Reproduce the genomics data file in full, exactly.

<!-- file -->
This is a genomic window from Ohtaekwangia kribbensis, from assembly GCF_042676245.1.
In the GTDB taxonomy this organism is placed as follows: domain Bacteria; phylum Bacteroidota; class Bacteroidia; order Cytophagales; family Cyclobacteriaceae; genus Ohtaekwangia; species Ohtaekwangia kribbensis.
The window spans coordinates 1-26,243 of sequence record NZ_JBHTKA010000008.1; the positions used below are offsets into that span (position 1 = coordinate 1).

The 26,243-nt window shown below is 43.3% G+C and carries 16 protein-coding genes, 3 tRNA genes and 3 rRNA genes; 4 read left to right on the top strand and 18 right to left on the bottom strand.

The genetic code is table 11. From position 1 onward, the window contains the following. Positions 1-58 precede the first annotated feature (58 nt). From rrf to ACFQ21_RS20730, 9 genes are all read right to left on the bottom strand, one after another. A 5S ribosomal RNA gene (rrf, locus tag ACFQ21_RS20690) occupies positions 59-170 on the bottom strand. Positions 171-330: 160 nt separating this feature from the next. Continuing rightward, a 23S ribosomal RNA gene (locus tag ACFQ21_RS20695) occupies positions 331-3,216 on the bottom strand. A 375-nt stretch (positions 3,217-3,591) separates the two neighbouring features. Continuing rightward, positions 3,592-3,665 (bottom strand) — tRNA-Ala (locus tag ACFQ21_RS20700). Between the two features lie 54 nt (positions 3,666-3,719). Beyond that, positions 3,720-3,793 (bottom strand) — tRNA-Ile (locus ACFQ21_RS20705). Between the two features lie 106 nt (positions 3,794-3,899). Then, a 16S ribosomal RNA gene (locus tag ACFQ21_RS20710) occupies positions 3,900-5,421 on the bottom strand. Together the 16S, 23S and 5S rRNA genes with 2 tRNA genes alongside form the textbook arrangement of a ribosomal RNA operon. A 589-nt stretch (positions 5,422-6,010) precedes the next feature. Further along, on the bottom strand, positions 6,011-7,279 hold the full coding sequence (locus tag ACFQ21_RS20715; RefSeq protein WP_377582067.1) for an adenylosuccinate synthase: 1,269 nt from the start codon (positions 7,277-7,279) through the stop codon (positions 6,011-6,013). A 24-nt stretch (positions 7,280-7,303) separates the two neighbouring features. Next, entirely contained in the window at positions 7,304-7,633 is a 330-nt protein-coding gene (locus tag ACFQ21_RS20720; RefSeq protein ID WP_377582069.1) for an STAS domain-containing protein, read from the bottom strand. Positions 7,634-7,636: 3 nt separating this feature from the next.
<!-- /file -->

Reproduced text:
This is a genomic window from Ohtaekwangia kribbensis, from assembly GCF_042676245.1.
In the GTDB taxonomy this organism is placed as follows: domain Bacteria; phylum Bacteroidota; class Bacteroidia; order Cytophagales; family Cyclobacteriaceae; genus Ohtaekwangia; species Ohtaekwangia kribbensis.
The window spans coordinates 1-26,243 of sequence record NZ_JBHTKA010000008.1; the positions used below are offsets into that span (position 1 = coordinate 1).

The 26,243-nt window shown below is 43.3% G+C and carries 16 protein-coding genes, 3 tRNA genes and 3 rRNA genes; 4 read left to right on the top strand and 18 right to left on the bottom strand.

The genetic code is table 11. From position 1 onward, the window contains the following. Positions 1-58 precede the first annotated feature (58 nt). From rrf to ACFQ21_RS20730, 9 genes are all read right to left on the bottom strand, one after another. A 5S ribosomal RNA gene (rrf, locus tag ACFQ21_RS20690) occupies positions 59-170 on the bottom strand. Positions 171-330: 160 nt separating this feature from the next. Continuing rightward, a 23S ribosomal RNA gene (locus tag ACFQ21_RS20695) occupies positions 331-3,216 on the bottom strand. A 375-nt stretch (positions 3,217-3,591) separates the two neighbouring features. Continuing rightward, positions 3,592-3,665 (bottom strand) — tRNA-Ala (locus tag ACFQ21_RS20700). Between the two features lie 54 nt (positions 3,666-3,719). Beyond that, positions 3,720-3,793 (bottom strand) — tRNA-Ile (locus ACFQ21_RS20705). Between the two features lie 106 nt (positions 3,794-3,899). Then, a 16S ribosomal RNA gene (locus tag ACFQ21_RS20710) occupies positions 3,900-5,421 on the bottom strand. Together the 16S, 23S and 5S rRNA genes with 2 tRNA genes alongside form the textbook arrangement of a ribosomal RNA operon. A 589-nt stretch (positions 5,422-6,010) precedes the next feature. Further along, on the bottom strand, positions 6,011-7,279 hold the full coding sequence (locus tag ACFQ21_RS20715; RefSeq protein WP_377582067.1) for an adenylosuccinate synthase: 1,269 nt from the start codon (positions 7,277-7,279) through the stop codon (positions 6,011-6,013). A 24-nt stretch (positions 7,280-7,303) separates the two neighbouring features. Next, entirely contained in the window at positions 7,304-7,633 is a 330-nt protein-coding gene (locus tag ACFQ21_RS20720; RefSeq protein ID WP_377582069.1) for an STAS domain-containing protein, read from the bottom strand. Positions 7,634-7,636: 3 nt separating this feature from the next.